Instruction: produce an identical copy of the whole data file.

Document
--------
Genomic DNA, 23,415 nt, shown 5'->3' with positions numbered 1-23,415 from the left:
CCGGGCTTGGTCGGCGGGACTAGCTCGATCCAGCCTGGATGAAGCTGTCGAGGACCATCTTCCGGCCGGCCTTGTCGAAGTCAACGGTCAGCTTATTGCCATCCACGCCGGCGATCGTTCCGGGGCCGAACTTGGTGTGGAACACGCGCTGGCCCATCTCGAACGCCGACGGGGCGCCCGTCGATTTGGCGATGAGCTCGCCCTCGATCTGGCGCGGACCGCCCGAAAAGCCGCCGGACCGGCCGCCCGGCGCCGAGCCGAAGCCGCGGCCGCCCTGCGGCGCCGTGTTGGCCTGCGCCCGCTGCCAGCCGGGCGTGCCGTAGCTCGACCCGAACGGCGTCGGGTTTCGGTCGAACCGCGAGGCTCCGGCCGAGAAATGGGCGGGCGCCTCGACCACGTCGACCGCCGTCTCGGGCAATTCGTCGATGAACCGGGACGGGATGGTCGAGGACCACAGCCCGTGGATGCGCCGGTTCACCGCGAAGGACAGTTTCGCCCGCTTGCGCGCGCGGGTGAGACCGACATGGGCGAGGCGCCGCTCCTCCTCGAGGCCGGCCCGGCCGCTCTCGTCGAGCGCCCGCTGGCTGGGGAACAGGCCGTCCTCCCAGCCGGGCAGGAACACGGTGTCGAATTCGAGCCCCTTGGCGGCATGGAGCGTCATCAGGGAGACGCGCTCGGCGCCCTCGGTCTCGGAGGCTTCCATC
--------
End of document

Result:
Genomic DNA, 23,415 nt, shown 5'->3' with positions numbered 1-23,415 from the left:
CCGGGCTTGGTCGGCGGGACTAGCTCGATCCAGCCTGGATGAAGCTGTCGAGGACCATCTTCCGGCCGGCCTTGTCGAAGTCAACGGTCAGCTTATTGCCATCCACGCCGGCGATCGTTCCGGGGCCGAACTTGGTGTGGAACACGCGCTGGCCCATCTCGAACGCCGACGGGGCGCCCGTCGATTTGGCGATGAGCTCGCCCTCGATCTGGCGCGGACCGCCCGAAAAGCCGCCGGACCGGCCGCCCGGCGCCGAGCCGAAGCCGCGGCCGCCCTGCGGCGCCGTGTTGGCCTGCGCCCGCTGCCAGCCGGGCGTGCCGTAGCTCGACCCGAACGGCGTCGGGTTTCGGTCGAACCGCGAGGCTCCGGCCGAGAAATGGGCGGGCGCCTCGACCACGTCGACCGCCGTCTCGGGCAATTCGTCGATGAACCGGGACGGGATGGTCGAGGACCACAGCCCGTGGATGCGCCGGTTCACCGCGAAGGACAGTTTCGCCCGCTTGCGCGCGCGGGTGAGACCGACATGGGCGAGGCGCCGCTCCTCCTCGAGGCCGGCCCGGCCGCTCTCGTCGAGCGCCCGCTGGCTGGGGAACAGGCCGTCCTCCCAGCCGGGCAGGAACACGGTGTCGAATTCGAGCCCCTTGGCGGCATGGAGCGTCATCAGGGAGACGCGCTCGGCGCCCTCGGTCTCGGAGGCTTCCATC